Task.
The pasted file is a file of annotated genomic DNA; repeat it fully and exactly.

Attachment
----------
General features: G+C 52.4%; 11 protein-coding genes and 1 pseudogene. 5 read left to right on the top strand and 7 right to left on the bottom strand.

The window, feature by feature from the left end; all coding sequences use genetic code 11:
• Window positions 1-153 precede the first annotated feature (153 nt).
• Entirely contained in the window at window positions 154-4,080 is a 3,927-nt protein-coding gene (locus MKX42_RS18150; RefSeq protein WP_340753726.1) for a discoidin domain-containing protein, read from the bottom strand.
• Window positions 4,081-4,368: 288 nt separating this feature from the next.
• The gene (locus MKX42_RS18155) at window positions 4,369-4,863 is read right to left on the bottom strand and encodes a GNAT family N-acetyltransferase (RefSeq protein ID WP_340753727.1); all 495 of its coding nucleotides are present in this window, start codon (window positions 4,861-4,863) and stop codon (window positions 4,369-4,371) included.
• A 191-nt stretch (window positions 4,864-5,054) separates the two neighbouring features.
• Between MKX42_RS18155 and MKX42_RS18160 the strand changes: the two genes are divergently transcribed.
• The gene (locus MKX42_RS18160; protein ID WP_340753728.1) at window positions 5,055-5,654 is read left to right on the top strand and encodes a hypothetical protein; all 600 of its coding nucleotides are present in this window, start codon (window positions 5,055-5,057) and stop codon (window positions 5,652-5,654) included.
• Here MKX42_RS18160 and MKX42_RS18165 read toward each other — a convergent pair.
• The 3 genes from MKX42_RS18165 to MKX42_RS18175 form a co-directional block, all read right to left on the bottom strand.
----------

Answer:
General features: G+C 52.4%; 11 protein-coding genes and 1 pseudogene. 5 read left to right on the top strand and 7 right to left on the bottom strand.

The window, feature by feature from the left end; all coding sequences use genetic code 11:
• Window positions 1-153 precede the first annotated feature (153 nt).
• Entirely contained in the window at window positions 154-4,080 is a 3,927-nt protein-coding gene (locus MKX42_RS18150; RefSeq protein WP_340753726.1) for a discoidin domain-containing protein, read from the bottom strand.
• Window positions 4,081-4,368: 288 nt separating this feature from the next.
• The gene (locus MKX42_RS18155) at window positions 4,369-4,863 is read right to left on the bottom strand and encodes a GNAT family N-acetyltransferase (RefSeq protein ID WP_340753727.1); all 495 of its coding nucleotides are present in this window, start codon (window positions 4,861-4,863) and stop codon (window positions 4,369-4,371) included.
• A 191-nt stretch (window positions 4,864-5,054) separates the two neighbouring features.
• Between MKX42_RS18155 and MKX42_RS18160 the strand changes: the two genes are divergently transcribed.
• The gene (locus MKX42_RS18160; protein ID WP_340753728.1) at window positions 5,055-5,654 is read left to right on the top strand and encodes a hypothetical protein; all 600 of its coding nucleotides are present in this window, start codon (window positions 5,055-5,057) and stop codon (window positions 5,652-5,654) included.
• Here MKX42_RS18160 and MKX42_RS18165 read toward each other — a convergent pair.
• The 3 genes from MKX42_RS18165 to MKX42_RS18175 form a co-directional block, all read right to left on the bottom strand.